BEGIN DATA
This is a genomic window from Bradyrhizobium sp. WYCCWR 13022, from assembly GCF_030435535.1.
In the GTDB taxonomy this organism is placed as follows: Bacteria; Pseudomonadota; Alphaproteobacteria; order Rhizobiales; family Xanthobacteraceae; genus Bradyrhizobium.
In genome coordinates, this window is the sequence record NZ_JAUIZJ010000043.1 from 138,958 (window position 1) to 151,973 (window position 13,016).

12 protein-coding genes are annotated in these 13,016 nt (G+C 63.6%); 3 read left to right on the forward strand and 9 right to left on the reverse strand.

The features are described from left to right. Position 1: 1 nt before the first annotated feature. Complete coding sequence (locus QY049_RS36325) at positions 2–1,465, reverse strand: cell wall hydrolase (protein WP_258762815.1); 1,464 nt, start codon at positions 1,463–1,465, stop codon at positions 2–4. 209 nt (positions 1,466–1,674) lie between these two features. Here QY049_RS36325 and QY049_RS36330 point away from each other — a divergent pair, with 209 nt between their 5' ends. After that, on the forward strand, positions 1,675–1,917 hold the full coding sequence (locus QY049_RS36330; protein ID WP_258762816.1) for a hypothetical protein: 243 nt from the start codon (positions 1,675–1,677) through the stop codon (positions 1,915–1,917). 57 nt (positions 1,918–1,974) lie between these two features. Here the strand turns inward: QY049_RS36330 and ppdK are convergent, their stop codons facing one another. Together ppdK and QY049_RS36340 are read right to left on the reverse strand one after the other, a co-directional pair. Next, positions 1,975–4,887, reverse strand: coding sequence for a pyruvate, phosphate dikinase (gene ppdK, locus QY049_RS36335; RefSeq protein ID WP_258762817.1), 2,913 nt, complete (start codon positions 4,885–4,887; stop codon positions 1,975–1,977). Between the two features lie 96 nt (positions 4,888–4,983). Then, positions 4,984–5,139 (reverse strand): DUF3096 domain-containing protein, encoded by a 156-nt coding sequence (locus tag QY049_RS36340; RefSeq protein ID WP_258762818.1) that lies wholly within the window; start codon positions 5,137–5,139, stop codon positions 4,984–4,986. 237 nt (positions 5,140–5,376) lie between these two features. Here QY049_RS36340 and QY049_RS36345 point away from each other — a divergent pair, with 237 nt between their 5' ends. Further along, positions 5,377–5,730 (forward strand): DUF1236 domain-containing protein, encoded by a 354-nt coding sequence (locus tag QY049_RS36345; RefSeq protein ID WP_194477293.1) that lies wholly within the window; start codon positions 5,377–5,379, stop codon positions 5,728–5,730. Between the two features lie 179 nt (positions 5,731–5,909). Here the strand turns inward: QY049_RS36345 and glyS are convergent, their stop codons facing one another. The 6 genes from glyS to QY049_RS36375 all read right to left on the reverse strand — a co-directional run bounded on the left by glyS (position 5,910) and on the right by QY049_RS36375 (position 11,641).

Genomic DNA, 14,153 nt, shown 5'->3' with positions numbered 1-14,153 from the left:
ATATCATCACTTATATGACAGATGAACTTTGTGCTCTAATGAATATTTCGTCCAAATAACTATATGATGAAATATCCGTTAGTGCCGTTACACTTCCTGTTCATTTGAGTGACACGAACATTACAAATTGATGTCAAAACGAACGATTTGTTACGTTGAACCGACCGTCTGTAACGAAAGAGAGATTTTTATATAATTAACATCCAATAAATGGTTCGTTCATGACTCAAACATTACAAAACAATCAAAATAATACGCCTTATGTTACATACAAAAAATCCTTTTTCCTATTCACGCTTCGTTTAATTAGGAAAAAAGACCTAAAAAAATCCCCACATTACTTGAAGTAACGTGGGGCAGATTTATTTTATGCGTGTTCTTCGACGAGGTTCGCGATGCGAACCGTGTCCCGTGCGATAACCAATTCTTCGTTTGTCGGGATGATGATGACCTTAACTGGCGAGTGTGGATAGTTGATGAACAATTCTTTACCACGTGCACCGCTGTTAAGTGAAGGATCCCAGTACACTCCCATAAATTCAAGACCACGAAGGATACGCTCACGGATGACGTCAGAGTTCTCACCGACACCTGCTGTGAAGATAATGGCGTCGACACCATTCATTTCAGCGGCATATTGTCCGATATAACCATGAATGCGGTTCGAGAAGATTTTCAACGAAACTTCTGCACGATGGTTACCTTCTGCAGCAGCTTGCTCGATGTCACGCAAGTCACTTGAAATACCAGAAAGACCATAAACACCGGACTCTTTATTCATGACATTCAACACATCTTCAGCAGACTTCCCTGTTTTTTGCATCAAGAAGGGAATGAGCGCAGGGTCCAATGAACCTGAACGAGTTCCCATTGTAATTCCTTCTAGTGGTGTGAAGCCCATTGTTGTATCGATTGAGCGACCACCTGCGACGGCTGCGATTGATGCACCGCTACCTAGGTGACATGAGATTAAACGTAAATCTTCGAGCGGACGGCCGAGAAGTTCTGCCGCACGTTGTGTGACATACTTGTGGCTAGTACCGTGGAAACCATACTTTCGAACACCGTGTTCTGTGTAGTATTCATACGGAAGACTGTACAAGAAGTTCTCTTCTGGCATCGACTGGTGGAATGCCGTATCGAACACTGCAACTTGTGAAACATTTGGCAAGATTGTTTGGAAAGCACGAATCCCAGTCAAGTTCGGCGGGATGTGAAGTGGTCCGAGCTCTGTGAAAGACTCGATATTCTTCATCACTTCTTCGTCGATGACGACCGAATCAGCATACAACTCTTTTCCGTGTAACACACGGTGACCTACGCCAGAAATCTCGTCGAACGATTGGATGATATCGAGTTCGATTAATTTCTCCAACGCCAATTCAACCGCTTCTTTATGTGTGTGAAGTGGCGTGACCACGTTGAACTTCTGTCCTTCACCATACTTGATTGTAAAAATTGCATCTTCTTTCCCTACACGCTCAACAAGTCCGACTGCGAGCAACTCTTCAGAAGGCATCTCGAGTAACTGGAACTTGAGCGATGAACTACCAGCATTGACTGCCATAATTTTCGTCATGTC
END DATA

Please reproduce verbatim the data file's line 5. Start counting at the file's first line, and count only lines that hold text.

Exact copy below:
The features are described from left to right. Position 1: 1 nt before the first annotated feature. Complete coding sequence (locus QY049_RS36325) at positions 2–1,465, reverse strand: cell wall hydrolase (protein WP_258762815.1); 1,464 nt, start codon at positions 1,463–1,465, stop codon at positions 2–4. 209 nt (positions 1,466–1,674) lie between these two features. Here QY049_RS36325 and QY049_RS36330 point away from each other — a divergent pair, with 209 nt between their 5' ends. After that, on the forward strand, positions 1,675–1,917 hold the full coding sequence (locus QY049_RS36330; protein ID WP_258762816.1) for a hypothetical protein: 243 nt from the start codon (positions 1,675–1,677) through the stop codon (positions 1,915–1,917). 57 nt (positions 1,918–1,974) lie between these two features. Here the strand turns inward: QY049_RS36330 and ppdK are convergent, their stop codons facing one another. Together ppdK and QY049_RS36340 are read right to left on the reverse strand one after the other, a co-directional pair. Next, positions 1,975–4,887, reverse strand: coding sequence for a pyruvate, phosphate dikinase (gene ppdK, locus QY049_RS36335; RefSeq protein ID WP_258762817.1), 2,913 nt, complete (start codon positions 4,885–4,887; stop codon positions 1,975–1,977). Between the two features lie 96 nt (positions 4,888–4,983). Then, positions 4,984–5,139 (reverse strand): DUF3096 domain-containing protein, encoded by a 156-nt coding sequence (locus tag QY049_RS36340; RefSeq protein ID WP_258762818.1) that lies wholly within the window; start codon positions 5,137–5,139, stop codon positions 4,984–4,986. 237 nt (positions 5,140–5,376) lie between these two features. Here QY049_RS36340 and QY049_RS36345 point away from each other — a divergent pair, with 237 nt between their 5' ends. Further along, positions 5,377–5,730 (forward strand): DUF1236 domain-containing protein, encoded by a 354-nt coding sequence (locus tag QY049_RS36345; RefSeq protein ID WP_194477293.1) that lies wholly within the window; start codon positions 5,377–5,379, stop codon positions 5,728–5,730. Between the two features lie 179 nt (positions 5,731–5,909). Here the strand turns inward: QY049_RS36345 and glyS are convergent, their stop codons facing one another. The 6 genes from glyS to QY049_RS36375 all read right to left on the reverse strand — a co-directional run bounded on the left by glyS (position 5,910) and on the right by QY049_RS36375 (position 11,641).